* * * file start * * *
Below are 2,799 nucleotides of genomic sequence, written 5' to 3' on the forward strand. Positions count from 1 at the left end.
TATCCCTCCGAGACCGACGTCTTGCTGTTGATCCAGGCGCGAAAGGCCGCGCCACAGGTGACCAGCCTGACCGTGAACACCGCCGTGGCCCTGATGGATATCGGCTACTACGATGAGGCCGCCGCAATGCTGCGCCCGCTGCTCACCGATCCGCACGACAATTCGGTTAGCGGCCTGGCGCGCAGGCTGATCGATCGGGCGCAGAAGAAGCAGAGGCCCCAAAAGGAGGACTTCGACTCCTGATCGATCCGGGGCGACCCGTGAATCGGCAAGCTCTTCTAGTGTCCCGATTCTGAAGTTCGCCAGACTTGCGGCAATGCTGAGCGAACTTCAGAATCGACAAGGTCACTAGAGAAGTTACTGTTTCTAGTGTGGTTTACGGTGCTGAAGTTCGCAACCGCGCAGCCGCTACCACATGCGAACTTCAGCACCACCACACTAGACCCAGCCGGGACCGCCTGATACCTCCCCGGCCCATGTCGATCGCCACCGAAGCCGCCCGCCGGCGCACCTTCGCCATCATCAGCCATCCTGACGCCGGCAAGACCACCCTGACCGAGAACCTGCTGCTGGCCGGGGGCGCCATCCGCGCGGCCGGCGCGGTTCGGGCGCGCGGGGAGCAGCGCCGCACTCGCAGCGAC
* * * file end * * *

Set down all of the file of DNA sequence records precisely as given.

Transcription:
Below are 2,799 nucleotides of genomic sequence, written 5' to 3' on the forward strand. Positions count from 1 at the left end.
TATCCCTCCGAGACCGACGTCTTGCTGTTGATCCAGGCGCGAAAGGCCGCGCCACAGGTGACCAGCCTGACCGTGAACACCGCCGTGGCCCTGATGGATATCGGCTACTACGATGAGGCCGCCGCAATGCTGCGCCCGCTGCTCACCGATCCGCACGACAATTCGGTTAGCGGCCTGGCGCGCAGGCTGATCGATCGGGCGCAGAAGAAGCAGAGGCCCCAAAAGGAGGACTTCGACTCCTGATCGATCCGGGGCGACCCGTGAATCGGCAAGCTCTTCTAGTGTCCCGATTCTGAAGTTCGCCAGACTTGCGGCAATGCTGAGCGAACTTCAGAATCGACAAGGTCACTAGAGAAGTTACTGTTTCTAGTGTGGTTTACGGTGCTGAAGTTCGCAACCGCGCAGCCGCTACCACATGCGAACTTCAGCACCACCACACTAGACCCAGCCGGGACCGCCTGATACCTCCCCGGCCCATGTCGATCGCCACCGAAGCCGCCCGCCGGCGCACCTTCGCCATCATCAGCCATCCTGACGCCGGCAAGACCACCCTGACCGAGAACCTGCTGCTGGCCGGGGGCGCCATCCGCGCGGCCGGCGCGGTTCGGGCGCGCGGGGAGCAGCGCCGCACTCGCAGCGAC